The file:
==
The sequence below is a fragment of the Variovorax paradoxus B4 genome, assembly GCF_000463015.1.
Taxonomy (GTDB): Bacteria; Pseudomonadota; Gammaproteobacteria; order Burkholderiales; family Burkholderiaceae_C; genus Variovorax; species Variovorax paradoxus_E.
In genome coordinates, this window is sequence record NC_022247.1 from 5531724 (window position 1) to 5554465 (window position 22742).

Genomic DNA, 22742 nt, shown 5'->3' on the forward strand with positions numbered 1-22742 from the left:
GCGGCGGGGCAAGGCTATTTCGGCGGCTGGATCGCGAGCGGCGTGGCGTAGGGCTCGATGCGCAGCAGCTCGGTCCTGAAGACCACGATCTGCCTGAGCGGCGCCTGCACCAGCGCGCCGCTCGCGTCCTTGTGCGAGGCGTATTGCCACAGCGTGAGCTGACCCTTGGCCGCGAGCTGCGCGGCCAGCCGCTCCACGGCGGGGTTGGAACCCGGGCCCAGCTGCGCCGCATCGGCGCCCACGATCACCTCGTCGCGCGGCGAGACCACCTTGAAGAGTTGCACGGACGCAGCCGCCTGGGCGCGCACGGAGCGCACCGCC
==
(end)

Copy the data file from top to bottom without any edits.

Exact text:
The sequence below is a fragment of the Variovorax paradoxus B4 genome, assembly GCF_000463015.1.
Taxonomy (GTDB): Bacteria; Pseudomonadota; Gammaproteobacteria; order Burkholderiales; family Burkholderiaceae_C; genus Variovorax; species Variovorax paradoxus_E.
In genome coordinates, this window is sequence record NC_022247.1 from 5531724 (window position 1) to 5554465 (window position 22742).

Genomic DNA, 22742 nt, shown 5'->3' on the forward strand with positions numbered 1-22742 from the left:
GCGGCGGGGCAAGGCTATTTCGGCGGCTGGATCGCGAGCGGCGTGGCGTAGGGCTCGATGCGCAGCAGCTCGGTCCTGAAGACCACGATCTGCCTGAGCGGCGCCTGCACCAGCGCGCCGCTCGCGTCCTTGTGCGAGGCGTATTGCCACAGCGTGAGCTGACCCTTGGCCGCGAGCTGCGCGGCCAGCCGCTCCACGGCGGGGTTGGAACCCGGGCCCAGCTGCGCCGCATCGGCGCCCACGATCACCTCGTCGCGCGGCGAGACCACCTTGAAGAGTTGCACGGACGCAGCCGCCTGGGCGCGCACGGAGCGCACCGCC